Victoria, Mahe, Seychelles

Victoria Sail-In

The Seychelles is an island republic that consists of 115 islands, 30 of which are inhabited.  30% of the islands are granite (volcanic origin), while the remaining islands are coral atolls.  Mahe is the principal island of the group and home to the capital city, Victoria, which has the distinction of being the smallest capital in the world, with a population of 26,000 (the whole country’s population is only 91,000).  The primary language here is a very Africanized form of Creole; French and English are also taught in school and commonly used.  Based on what we saw, the standard of living here is higher than it is in many of the places we have visited.  They depend a lot on tourism for their income.  Most of the people who vacation here come from Europe.  The cruise ship business has decreased significantly since the advent of serious piracy.  We learned that the pirate trials and imprisonment occur here; some of the worst offenders are sent off to a place reminiscent of Alcatraz.

We docked around 3:00 PM on the day we arrived, which gave us time to go ashore and walk around a little bit.  We walked about a mile from the pier and discovered a park which had a children’s playground and a tidal pond which contained a concrete ship (the LIBRA) and a lot of snails and hermit crabs.

The next morning we had scheduled a tour called “North Island And Botanic Gardens”, which was supposed to have an air-conditioned bus.  Unfortunately the air conditioner did not have the ability to cool…

The tour began with a short walking tour of downtown.  We visited a market.  One highlight of the market was some birds (several egrets and a gray heron) who apparently know they can get a handout from the fish vendors in the market.  This market wasn't as large as many we have seen but it was a genuine daily market with fresh food for the people of Victoria (and some of the birds and a cat).  Oh yes, they also had souvenirs available for tourists.  At one point Susan noticed a large web overhead between a nearby tree and the roof of the market on which there were perhaps 8 or ten very large Palm Spiders (well, the females were large).  Carina (our guide) said that the males, much smaller than the females, were eaten after mating.  She was fond of the saying kahuna matata which means “the circle of life” (from The Lion King).  Not sure how the male palm spiders feel about that but ….  

From the market we walked a bit more and saw another interesting vestige of British Colonial presence.  In a nearby intersection stood a small clock tower which was silver in color and was a pretty good replica of Big Ben (London’s famous clock near Parliament).

Then we re-boarded the bus for a tour around the northern peninsular part of the island.  (The entire island is only about 5 miles east to west and 18 or so north to south.)  When we reached the west side of the island we proceeded to Beau Vallon Bay which has beautiful beaches and hotels.  We visited one hotel for a beverage and a beach break.  We tried one of the local brews, Sey Brew.  It was a decent beer.  Quite nice for the hot humid weather that is common here.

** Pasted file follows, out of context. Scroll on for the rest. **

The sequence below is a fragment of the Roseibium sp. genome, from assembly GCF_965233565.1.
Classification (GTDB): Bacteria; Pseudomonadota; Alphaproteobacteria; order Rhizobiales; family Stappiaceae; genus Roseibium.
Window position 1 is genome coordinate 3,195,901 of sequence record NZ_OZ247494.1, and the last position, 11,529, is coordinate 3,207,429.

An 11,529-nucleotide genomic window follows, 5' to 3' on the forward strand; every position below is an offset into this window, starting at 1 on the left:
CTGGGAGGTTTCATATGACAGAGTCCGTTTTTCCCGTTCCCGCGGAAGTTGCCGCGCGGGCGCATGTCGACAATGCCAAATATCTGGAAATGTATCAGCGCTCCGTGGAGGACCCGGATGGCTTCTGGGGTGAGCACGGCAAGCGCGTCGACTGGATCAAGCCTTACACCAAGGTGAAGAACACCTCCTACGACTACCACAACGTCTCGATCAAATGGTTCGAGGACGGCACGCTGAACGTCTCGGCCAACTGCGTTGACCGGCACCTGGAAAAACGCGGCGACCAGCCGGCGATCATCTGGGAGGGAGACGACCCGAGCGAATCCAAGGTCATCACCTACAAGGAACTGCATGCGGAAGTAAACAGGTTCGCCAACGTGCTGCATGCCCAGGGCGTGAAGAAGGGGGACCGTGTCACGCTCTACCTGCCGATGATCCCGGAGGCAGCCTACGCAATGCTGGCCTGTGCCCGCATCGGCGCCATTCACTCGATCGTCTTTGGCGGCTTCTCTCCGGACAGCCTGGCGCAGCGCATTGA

After beer and beach we re-boarded the bus for a trip across the more mountainous part of the island back to Victoria.  Just on the south edge of town is the Botanic Garden.  We stopped there for two main things.  Number one and one of Susan's bucket list items was the Coco de Mer.  This is the biggest nut in the world.  (No wise cracks about either of us rivaling the Coco de Mer for that honor please!)  This grows on a palm tree but is huge.  It can reach sizes approximately twice that of ordinary coconuts.  The Coco de Mer is endemic to the Seychelles.  It's name came about because the first Europeans to see one found it in the Indian Ocean.  They could not figure where it had come from so they just called it coconut from the sea, Coco de Mer.  If you remove the husk it resembles a twin coconut.  When in their husks, the coconuts look very much like large regular coconuts, but the leaves on the tree are fan-shaped as opposed to the feather-shape of the leaves of the regular coconut. Another distinguishing feature of the Coco de Mer is that it has separate male and female trees.  The young trees are about 15 years old before they can reproduce, and the fruits take a long time to develop and mature.

The second attraction at the garden is the Aldabra giant tortoises.  These giant turtles are majestic in many ways.  Our guide described them as moving rocks because they move so slowly.  They live as long as 140 years!  They have no natural predators on the islands. 

Photos in the album.

Coco de Mer

 


© Susan L. Stone 2015                   rovingstones@me.com